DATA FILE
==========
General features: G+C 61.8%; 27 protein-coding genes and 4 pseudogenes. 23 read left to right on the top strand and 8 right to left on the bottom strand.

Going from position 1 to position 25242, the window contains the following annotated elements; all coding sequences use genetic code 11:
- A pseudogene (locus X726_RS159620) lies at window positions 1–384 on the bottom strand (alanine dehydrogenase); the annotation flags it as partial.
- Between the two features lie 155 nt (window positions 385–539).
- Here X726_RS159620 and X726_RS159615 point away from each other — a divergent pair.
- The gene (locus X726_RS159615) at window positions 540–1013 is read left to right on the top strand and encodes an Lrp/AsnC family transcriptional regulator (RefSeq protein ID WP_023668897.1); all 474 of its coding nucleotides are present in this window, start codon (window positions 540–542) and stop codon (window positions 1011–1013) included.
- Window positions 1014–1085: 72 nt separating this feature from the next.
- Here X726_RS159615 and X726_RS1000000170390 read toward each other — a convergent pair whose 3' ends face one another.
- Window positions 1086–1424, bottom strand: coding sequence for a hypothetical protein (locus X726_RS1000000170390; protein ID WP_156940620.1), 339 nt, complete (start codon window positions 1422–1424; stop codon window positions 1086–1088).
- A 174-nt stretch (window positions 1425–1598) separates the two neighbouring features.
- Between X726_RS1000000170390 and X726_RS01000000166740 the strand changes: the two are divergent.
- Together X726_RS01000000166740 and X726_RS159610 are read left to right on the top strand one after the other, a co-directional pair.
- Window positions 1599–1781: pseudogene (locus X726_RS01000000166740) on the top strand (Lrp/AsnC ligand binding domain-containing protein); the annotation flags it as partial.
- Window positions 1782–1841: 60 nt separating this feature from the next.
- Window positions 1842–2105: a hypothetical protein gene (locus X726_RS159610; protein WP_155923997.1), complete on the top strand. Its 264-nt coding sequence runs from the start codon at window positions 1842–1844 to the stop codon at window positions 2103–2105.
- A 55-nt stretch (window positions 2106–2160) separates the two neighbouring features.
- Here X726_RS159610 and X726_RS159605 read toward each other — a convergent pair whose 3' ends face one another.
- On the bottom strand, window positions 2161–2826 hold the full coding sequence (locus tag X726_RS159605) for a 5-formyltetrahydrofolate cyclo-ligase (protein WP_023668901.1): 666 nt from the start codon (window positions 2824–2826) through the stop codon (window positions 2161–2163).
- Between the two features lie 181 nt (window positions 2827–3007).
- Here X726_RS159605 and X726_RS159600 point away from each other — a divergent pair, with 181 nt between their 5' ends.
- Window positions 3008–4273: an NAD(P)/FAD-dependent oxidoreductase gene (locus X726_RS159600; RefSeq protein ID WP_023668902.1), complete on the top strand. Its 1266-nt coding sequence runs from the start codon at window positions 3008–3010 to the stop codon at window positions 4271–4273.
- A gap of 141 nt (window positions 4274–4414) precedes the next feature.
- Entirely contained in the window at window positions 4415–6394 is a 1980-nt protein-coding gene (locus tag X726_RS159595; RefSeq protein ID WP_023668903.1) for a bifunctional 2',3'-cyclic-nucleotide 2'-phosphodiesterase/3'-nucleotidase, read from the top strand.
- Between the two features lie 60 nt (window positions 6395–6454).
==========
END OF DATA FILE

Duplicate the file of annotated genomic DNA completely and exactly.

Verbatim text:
General features: G+C 61.8%; 27 protein-coding genes and 4 pseudogenes. 23 read left to right on the top strand and 8 right to left on the bottom strand.

Going from position 1 to position 25242, the window contains the following annotated elements; all coding sequences use genetic code 11:
- A pseudogene (locus X726_RS159620) lies at window positions 1–384 on the bottom strand (alanine dehydrogenase); the annotation flags it as partial.
- Between the two features lie 155 nt (window positions 385–539).
- Here X726_RS159620 and X726_RS159615 point away from each other — a divergent pair.
- The gene (locus X726_RS159615) at window positions 540–1013 is read left to right on the top strand and encodes an Lrp/AsnC family transcriptional regulator (RefSeq protein ID WP_023668897.1); all 474 of its coding nucleotides are present in this window, start codon (window positions 540–542) and stop codon (window positions 1011–1013) included.
- Window positions 1014–1085: 72 nt separating this feature from the next.
- Here X726_RS159615 and X726_RS1000000170390 read toward each other — a convergent pair whose 3' ends face one another.
- Window positions 1086–1424, bottom strand: coding sequence for a hypothetical protein (locus X726_RS1000000170390; protein ID WP_156940620.1), 339 nt, complete (start codon window positions 1422–1424; stop codon window positions 1086–1088).
- A 174-nt stretch (window positions 1425–1598) separates the two neighbouring features.
- Between X726_RS1000000170390 and X726_RS01000000166740 the strand changes: the two are divergent.
- Together X726_RS01000000166740 and X726_RS159610 are read left to right on the top strand one after the other, a co-directional pair.
- Window positions 1599–1781: pseudogene (locus X726_RS01000000166740) on the top strand (Lrp/AsnC ligand binding domain-containing protein); the annotation flags it as partial.
- Window positions 1782–1841: 60 nt separating this feature from the next.
- Window positions 1842–2105: a hypothetical protein gene (locus X726_RS159610; protein WP_155923997.1), complete on the top strand. Its 264-nt coding sequence runs from the start codon at window positions 1842–1844 to the stop codon at window positions 2103–2105.
- A 55-nt stretch (window positions 2106–2160) separates the two neighbouring features.
- Here X726_RS159610 and X726_RS159605 read toward each other — a convergent pair whose 3' ends face one another.
- On the bottom strand, window positions 2161–2826 hold the full coding sequence (locus tag X726_RS159605) for a 5-formyltetrahydrofolate cyclo-ligase (protein WP_023668901.1): 666 nt from the start codon (window positions 2824–2826) through the stop codon (window positions 2161–2163).
- Between the two features lie 181 nt (window positions 2827–3007).
- Here X726_RS159605 and X726_RS159600 point away from each other — a divergent pair, with 181 nt between their 5' ends.
- Window positions 3008–4273: an NAD(P)/FAD-dependent oxidoreductase gene (locus X726_RS159600; RefSeq protein ID WP_023668902.1), complete on the top strand. Its 1266-nt coding sequence runs from the start codon at window positions 3008–3010 to the stop codon at window positions 4271–4273.
- A gap of 141 nt (window positions 4274–4414) precedes the next feature.
- Entirely contained in the window at window positions 4415–6394 is a 1980-nt protein-coding gene (locus tag X726_RS159595; RefSeq protein ID WP_023668903.1) for a bifunctional 2',3'-cyclic-nucleotide 2'-phosphodiesterase/3'-nucleotidase, read from the top strand.
- Between the two features lie 60 nt (window positions 6395–6454).